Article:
HEFFRON PUBLIC HOUSING
2 April 2012
Ms KRISTINA KENEALLY (Heffron) [12.24 p.m.]: Heffron is ranked first out of 93 State electorates as having the highest percentage of public housing. In particular, Heffron contains several high-rise estates in Redfern, Waterloo and Eastlakes, and low-rise estates in Waterloo, Daceyville, Erskineville and Mascot as well as properties throughout other suburbs. As the member for Heffron, I understand that social housing can provide significant challenges. I also know that it is home to vulnerable people, many of whom would be without housing otherwise. For many people in high-rise housing their communities have developed and flourished. In fact, years ago, so outraged were the elderly residents Matavi and Turunga in Waterloo about an untrue rumour that their high-rise buildings were to be demolished that I had to promise to chain myself to their buildings if the bulldozers ever came. These buildings are their homes.
A great project in Waterloo is being trialled: The Waterloo Green project installs concierge services and new security features in high-rise buildings. This project, introduced by the Keneally Government, is—according to my constituents—making a real difference to their personal security and to decreasing the levels of vandalism and graffiti in the building. The project, combined with a change to the law—also introduced by the Keneally Government—allows alcohol free zones to be introduced by council on Housing NSW land, and specifically on Waterloo Green. The trial is currently being evaluated. I hope the Government sees sense in continuing and possibly expanding this program.
I was interested to hear the comments of Minister Goward in this House on 28 and 29 March, when she proudly proclaimed the transformative changes she was introducing to the management of public housing, and what a significant difference it would make to tenants to have their maintenance issues addressed in a timely manner. I draw the following to the Minister's attention. On 30 March 2012 I held a meeting with public housing residents in Redfern. I remind the House that this was a full year after the election of the O'Farrell Government and a full year after Minister Goward stepped into the Housing NSW portfolio.
Tenants raised issues of antisocial behaviour in the three towers of Poet's Corner: drug dealing, sleeping in stairwells, residents being intimidated by drug dealers, security being a major issue, fire doors broken, no lights in Lawson building common areas and cleaners not reporting that lights were out. I was informed that lifts in the Kendall building were breaking down and unauthorised tenants were staying in the buildings. The McKell building was full of graffiti and pigeon faeces, it needed a handyman, and there were syringes in rubbish room. I also draw to the Minister's attention an email from Ross Smith, precinct representative of the People's Precinct Neighbourhood Advisory Board, Waterloo, to Housing NSW on 19 January 2012. Mr Smith stated that 33 John Street Waterloo, the Dobell building, had:
... non-functioning lock systems on perimeter doors leaving building with no security. Doors are not locked and can be opened by pushing on closed door.
This matter was originally raised with Housing NSW on 17 October 2011. Over the period various tenants have made multiple reports to the call centre. Mr Smith further stated:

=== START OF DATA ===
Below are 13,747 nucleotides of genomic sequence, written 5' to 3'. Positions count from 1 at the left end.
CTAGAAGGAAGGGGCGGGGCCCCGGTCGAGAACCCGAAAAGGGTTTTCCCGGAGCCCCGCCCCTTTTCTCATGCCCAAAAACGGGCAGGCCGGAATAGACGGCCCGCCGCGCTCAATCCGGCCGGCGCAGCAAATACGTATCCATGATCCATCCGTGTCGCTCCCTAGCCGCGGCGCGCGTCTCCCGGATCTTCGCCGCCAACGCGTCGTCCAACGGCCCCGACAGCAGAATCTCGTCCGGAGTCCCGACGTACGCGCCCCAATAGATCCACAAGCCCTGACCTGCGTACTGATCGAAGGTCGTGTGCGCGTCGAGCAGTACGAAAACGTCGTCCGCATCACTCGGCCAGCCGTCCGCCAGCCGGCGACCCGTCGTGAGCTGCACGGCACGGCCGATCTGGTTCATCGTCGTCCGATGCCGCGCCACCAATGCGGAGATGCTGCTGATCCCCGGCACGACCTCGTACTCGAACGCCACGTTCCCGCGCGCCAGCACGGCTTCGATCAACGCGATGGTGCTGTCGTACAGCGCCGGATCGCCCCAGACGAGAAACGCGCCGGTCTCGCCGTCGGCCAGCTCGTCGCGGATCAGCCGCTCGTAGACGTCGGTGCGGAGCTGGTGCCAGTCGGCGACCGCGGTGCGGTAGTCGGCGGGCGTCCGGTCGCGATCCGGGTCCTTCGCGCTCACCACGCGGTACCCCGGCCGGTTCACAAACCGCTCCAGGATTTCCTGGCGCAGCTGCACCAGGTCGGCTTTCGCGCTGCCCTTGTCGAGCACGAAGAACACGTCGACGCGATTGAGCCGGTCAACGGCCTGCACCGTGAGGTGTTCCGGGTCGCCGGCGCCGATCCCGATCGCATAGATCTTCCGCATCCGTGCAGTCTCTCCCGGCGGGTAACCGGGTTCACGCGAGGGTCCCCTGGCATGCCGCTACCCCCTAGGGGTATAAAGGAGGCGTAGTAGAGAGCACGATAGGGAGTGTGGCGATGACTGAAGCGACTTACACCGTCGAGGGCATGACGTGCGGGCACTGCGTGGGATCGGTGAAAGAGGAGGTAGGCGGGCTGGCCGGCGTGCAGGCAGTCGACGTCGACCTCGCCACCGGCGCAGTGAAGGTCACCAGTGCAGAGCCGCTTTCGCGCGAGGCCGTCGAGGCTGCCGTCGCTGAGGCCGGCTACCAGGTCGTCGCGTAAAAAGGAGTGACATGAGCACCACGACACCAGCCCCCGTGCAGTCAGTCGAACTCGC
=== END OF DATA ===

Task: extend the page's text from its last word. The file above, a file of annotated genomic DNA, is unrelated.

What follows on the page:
... non-functioning lights in undercover parking area on Pitt Street extension frontage of building ...
It was originally reported to Housing NSW on 17 October 2011 and followed up on 18 October 2011. Tenants report that workmen attended three times, but lights were not restored to a functioning state. On 11 March 2011 in a follow-up email to Housing NSW Ross Smith wrote:
In the last few days the community room in the Dobell complex has been trashed, the broken window giving unfettered access to the room has not been repaired, and the room has not been cleaned up so that the restoration of community owned facilities in the room by the community can commence. There is now a group of juveniles running rampant throughout the complex. This is in no small part due to the ongoing failure of Housing NSW to restore the electronic door locks controlling access to the building to a functional state.
Further, he states:
Housing NSW actions in the cases above make a mockery of their oft repeated claim of wanting to engage with the tenants and actively undermine the efforts of other Housing NSW business units ...
What does it take for Housing NSW to resolve these longstanding matters? The tenants are fed up with being told, "You must ring the call centre," when they see every day that this course of action is not producing any results. The question in their mind is why should we bother when Housing NSW is not capable of producing an answer, despite all their glossy fact sheets and media releases. Is there any reason that these matters are still unresolved?
That is a very good question. And one that seems to remain unanswered. Mr Ross Smith again emailed me on 26 March 2012 and told me that he had no response from Housing NSW to date, which makes you wonder about the reality of Minister Goward's statements in this House on 28 an 29 March. It has been my great honour to represent the people of Redfern and Waterloo, to fight for better standards of living for them, to introduce programs like the Waterloo Green project, and, under the Keneally Government, to decide not to increase public housing single pensioners rent as their pensions were increased. I look forward to a time when housing residents in Redfern and Waterloo receive benefits from the O'Farrell Government. The extension of the Waterloo Green project would be great. Fixing some of the maintenance issues raised by the Waterloo People's Precinct would be a start.